Definitions

from The American Heritage® Dictionary of the English Language, 5th Edition.

  • intransitive verb To speak indistinctly in low tones.
  • intransitive verb To complain or grumble morosely.
  • intransitive verb To utter or say in low indistinct tones.
  • noun A low grumble or indistinct utterance.

from The Century Dictionary.

  • To utter words in a low tone and with compressed lips, as in complaint or sullenness; murmur; grumble.
  • To emit a low rumbling sound.
  • To utter with imperfect articulation, or in a low murmuring tone.
  • noun A murmur or murmuring; sullen or veiled utterance.

from the GNU version of the Collaborative International Dictionary of English.

  • transitive verb To utter with imperfect articulations, or with a low voice.
  • noun Repressed or obscure utterance.
  • intransitive verb To utter words indistinctly or with a low voice and lips partly closed; esp., to utter indistinct complaints or angry expressions; to grumble; to growl.
  • intransitive verb To sound with a low, rumbling noise.

from Wiktionary, Creative Commons Attribution/Share-Alike License.

  • noun A repressed or obscure utterance; an instance of muttering.
  • noun peas
  • verb To utter words, especially complaints or angry expressions, indistinctly or with a low voice and lips partly closed; to say under one's breath.
  • verb To speak softly and incoherently, or with imperfect articulations.
  • verb To make a sound with a low, rumbling noise.

from WordNet 3.0 Copyright 2006 by Princeton University. All rights reserved.

  • verb talk indistinctly; usually in a low voice
  • noun a low continuous indistinct sound; often accompanied by movement of the lips without the production of articulate speech
  • noun a complaint uttered in a low and indistinct tone
  • verb make complaining remarks or noises under one's breath

Etymologies

from The American Heritage® Dictionary of the English Language, 4th Edition

[Middle English muttren, possibly from Latin muttīre.]

Examples

  • I don't think that what "W" has to mutter is worth much.

    Bush on Obama: 'This guy has no clue'

  • How can I parse this strange Arcadian Death, in mutter of oath, in rhyme of breath?

    The Lucifer Cantos 2/13

  • How can I parse this strange Arcadian Death, in mutter of oath, in rhyme of breath?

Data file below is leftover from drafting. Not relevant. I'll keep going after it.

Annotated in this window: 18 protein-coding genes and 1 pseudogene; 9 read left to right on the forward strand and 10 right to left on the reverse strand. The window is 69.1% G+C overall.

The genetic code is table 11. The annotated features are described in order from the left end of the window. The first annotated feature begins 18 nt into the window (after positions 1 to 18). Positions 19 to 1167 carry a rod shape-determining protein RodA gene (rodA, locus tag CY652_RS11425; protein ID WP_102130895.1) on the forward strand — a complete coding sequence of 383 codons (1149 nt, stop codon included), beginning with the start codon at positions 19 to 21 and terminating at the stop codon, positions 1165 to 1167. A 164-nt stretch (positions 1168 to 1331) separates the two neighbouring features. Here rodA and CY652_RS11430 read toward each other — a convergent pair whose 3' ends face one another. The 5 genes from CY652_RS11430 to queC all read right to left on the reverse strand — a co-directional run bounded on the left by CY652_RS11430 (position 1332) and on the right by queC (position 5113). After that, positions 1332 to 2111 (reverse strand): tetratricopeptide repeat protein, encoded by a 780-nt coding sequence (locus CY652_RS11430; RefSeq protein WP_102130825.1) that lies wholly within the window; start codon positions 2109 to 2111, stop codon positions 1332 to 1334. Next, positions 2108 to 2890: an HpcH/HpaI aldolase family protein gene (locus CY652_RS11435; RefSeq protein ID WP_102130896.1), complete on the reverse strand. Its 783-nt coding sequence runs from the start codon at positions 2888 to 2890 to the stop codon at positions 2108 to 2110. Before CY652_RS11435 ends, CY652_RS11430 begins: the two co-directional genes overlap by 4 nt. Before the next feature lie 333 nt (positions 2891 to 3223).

Archive 2009-07-01

  • Can't remember, I'll have to check on that ... damn seive brain ... mutter mutter mutter ...

    we're number two

  • If the author didn't know what a stainless gentleman Mr. Red House is he would think he heard him mutter a word that gentlemen wouldn't say.

    New Treasure Seekers

  • Even aloo mutter, which is made out of fresh peas, potatoes and tomatoes, is being dished out with dried green peas, fewer potatoes and practically no tomatoes.

    Daily News & Analysis

  • Brook claims he meant to call Witkowski a "mutter," a somewhat less derogatory term.

    Auto-Corrected Text Leads To Murder

  • But they all allow that Sutter had begun a kind of mutter, when uprose Mr. Cutter with a sickening kind of ease,

    Complete Poetical Works

  • The hard mutter which is the subject of the next extract embodies a difficulty that has perplexed many.

    Memoir and Diary of John Yeardley

  • Brook, 33, told police he sent 27-year-old Witkowski a joking text message containing the word "mutter," a local colloquialism for a person who behaves in an antisocial or vulgar manner.

    NEWS.com.au | Top Stories

Comments

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  • Excellent word.

    April 1, 2008

  • I always read this word wrong when I see it English, because I see it much more commonly in German.

    April 1, 2008

  • I like the first WordNET definition. This is my brother's native language. He grew up speaking Mutter. He flirted with Japanese but he still speaks only Mutter. Rumours abound that he once fully pronounced an entire phrase but my brother denies it. Well, that's what I think he said. It's his Mutter tongue after all.

    April 1, 2008

  • I have a background in Mutter too, bilby. I attempt to control it, though.

    April 2, 2008

  • Whassat?

    April 2, 2008

  • Perhaps you both would enjoy visiting here. ;->

    April 2, 2008

  • Now the tax collectors and sinners were all gathering around to hear Jesus. But the Pharisees and the teachers of the law muttered, “This man welcomes sinners and eats with them.” Luke 15:1-2.

    June 30, 2011